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Pipeline Coatings Q&A

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World Pipelines,

In the latest issue of World Pipelines, we asked several companies to answer some questions in relation to coatings. Michael Schad and Luc Perrad from DENSO Group Germany, Bob Buchanan from Seal For Life Industries, and Scott Avery from L.B. Foster have provided insight into the application, techniques, advancements, and more in the coatings industry.

Pipeline Coatings Q&A

How can cutting-edge coatings achieve corrosion resistance?

Michael Schad and Luc Perrad, DENSO Group Germany

By definition, cutting-edge means that the subject is the latest and newest development in the market. Related to coatings for large oil and gas pipelines, the latest and newest coatings include the following:

  • Factory applied coatings: three-layer polyethylene (3LPE); three-layer polypropylene (3LPP); fusion-bond epoxy (FBE).
  • Field applied coatings for field joints: three-layer heat shrinkable sleeves; three-ply polyethylene-butyl rubber tapes; liquid coatings (e.g. epoxies or polyurethanes).
  • Field applied coatings for rehabilitation: liquid coatings (e.g. epoxies or polyurethanes); three-ply polyethylene-butyl rubber tapes.

In general, each coating has to provide the best possible prevention against corrosion and has to guarantee a high level of mechanical protection to prevent the coating from damage.

For field-applied coatings, the ease of application also needs to be considered, even under severe on-site conditions (ambient temperatures, sand, surface contamination, etc.).

Provided that coating systems meet the highest international standards, the best proof for coating systems is their ability to achieve corrosion resistance through long-term experience. Their performance has been confirmed from the field after decades in operation, with good results regarding adhesion, water and oxygen-resistance, electrical insulation, cathodic disbondment resistance, and mechanical strengths.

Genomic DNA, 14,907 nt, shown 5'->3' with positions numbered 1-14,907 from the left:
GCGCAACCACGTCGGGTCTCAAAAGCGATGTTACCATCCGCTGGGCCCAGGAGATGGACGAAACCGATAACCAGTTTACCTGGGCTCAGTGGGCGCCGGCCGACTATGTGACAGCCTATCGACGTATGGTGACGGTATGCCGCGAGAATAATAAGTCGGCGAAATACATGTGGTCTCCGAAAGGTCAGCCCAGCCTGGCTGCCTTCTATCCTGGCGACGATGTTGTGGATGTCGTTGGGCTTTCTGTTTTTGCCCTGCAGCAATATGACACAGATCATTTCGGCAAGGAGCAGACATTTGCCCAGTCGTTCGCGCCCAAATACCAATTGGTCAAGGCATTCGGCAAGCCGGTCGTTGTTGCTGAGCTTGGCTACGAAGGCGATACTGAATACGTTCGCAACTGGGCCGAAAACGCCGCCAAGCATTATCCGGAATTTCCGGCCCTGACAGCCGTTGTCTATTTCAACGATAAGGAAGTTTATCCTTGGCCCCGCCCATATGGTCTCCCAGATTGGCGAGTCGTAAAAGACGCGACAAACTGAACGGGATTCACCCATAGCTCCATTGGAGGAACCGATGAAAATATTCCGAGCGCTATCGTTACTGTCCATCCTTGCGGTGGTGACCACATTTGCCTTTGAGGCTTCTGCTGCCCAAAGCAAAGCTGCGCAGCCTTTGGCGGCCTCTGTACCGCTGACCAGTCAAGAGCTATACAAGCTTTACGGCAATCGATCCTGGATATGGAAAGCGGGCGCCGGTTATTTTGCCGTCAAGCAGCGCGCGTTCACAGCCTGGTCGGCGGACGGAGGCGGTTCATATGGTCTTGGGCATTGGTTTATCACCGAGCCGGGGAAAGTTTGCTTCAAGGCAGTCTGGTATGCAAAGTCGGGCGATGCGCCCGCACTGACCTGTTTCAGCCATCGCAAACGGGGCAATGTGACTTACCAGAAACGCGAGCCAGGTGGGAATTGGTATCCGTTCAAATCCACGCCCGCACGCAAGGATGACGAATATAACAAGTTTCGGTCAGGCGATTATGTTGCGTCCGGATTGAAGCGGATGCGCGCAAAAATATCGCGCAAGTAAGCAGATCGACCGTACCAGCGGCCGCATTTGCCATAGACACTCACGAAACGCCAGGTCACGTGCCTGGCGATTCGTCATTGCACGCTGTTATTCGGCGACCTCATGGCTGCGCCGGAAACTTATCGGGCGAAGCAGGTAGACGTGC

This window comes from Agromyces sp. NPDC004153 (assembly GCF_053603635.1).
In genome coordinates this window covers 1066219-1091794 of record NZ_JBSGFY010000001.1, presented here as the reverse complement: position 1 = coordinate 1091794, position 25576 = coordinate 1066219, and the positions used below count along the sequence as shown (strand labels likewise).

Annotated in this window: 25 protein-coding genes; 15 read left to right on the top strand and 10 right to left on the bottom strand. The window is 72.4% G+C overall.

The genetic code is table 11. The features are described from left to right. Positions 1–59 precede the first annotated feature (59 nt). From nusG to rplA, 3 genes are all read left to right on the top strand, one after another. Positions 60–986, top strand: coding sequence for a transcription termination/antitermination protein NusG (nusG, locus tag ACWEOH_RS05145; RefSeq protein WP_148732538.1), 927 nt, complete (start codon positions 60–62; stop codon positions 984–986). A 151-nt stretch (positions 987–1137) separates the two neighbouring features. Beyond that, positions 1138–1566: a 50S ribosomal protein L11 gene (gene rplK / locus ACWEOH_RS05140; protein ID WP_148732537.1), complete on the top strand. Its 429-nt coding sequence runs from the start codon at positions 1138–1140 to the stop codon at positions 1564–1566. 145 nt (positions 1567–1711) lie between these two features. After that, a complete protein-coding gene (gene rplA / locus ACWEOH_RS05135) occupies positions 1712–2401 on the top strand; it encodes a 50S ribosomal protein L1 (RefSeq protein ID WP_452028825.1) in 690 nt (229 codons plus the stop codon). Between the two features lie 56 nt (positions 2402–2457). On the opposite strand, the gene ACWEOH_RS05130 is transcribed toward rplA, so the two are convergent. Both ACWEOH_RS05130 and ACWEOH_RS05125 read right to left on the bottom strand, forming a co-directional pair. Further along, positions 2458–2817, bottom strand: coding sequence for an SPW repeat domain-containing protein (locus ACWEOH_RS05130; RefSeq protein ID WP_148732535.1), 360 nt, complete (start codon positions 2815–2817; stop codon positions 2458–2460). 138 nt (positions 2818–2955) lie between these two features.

Bob Buchanan, Seal For Life Industries

A classic coating that is designed to prevent corrosion on steel pipelines acts as a barrier to corrosion species but must also survive getting out of the box, onto the pipe, and into the ditch ready for service. Corrosion is an electro-chemical process, so by interfering with that process, the coating can achieve its goal. This means preventing electrolytes (water, moisture) or microbes from getting to the steel, by breaking the electrical circuit.

Different manufacturers of coatings take their own approaches, but there is not one that fits all since pipelines have so many variables from the point the project is conceived, to being put into service. A cutting-edge coating therefore must be easy to apply in a plant or in the field, survive the transportation of pipe from the coating plant to right-of-way, be damage free throughout the pipelaying process, and then perform in service under specific conditions.

Other attributes such as the ability to self-heal or be incredibly tough yet ductile, are being seen in some technologies such as visco-elastics, polyurethanes and next-generation epoxies.

Scott Avery, L.B. Foster

The corrosion cell consists of an anode, a cathode, a metallic pathway, and an electrolyte. All four elements must be present for corrosion to occur. To achieve corrosion resistance, some coatings act as a barrier to the corrosive environment and other coatings sacrifice themselves and corrode instead of the substrate that they are applied to.

Barrier coatings simply slow down the corrosion process by getting between the protected material and the electrolyte (ground, saltwater, etc.). Metals corrode according to the galvanic series – with more easily corroded materials at the top and less corrosive, often referred to as noble, materials at the bottom. When using a sacrificial coating, the coating that is applied is much higher in the galvanic series than the metal that it is chosen to protect and will corrode first or sacrifice itself. In acting as one of these protections, coatings provide corrosion resistance.

How does pipeline surface preparation and coatings application determine the success of coatings?

Bob Buchanan, Seal For Life Industries

This is of paramount importance and the reason that highly trained coating inspectors are required in the pipe coating plant and on the ROW. Some coatings, however, are more sensitive to degrees of surface preparation, which is why international standards have various levels identified.

The manufacturer of the coating will be able to identify and specify what level of surface preparation and what application process is required to provide sufficient long-term performance. A good coating on a well-prepared surface is not enough. The coating must also be properly applied, meaning that the process from coating storage, product handling, and pipe surface heating to ultimate application are critical.

To read the rest of this article, please download the full issue of World Pipelines' April issue for free here.

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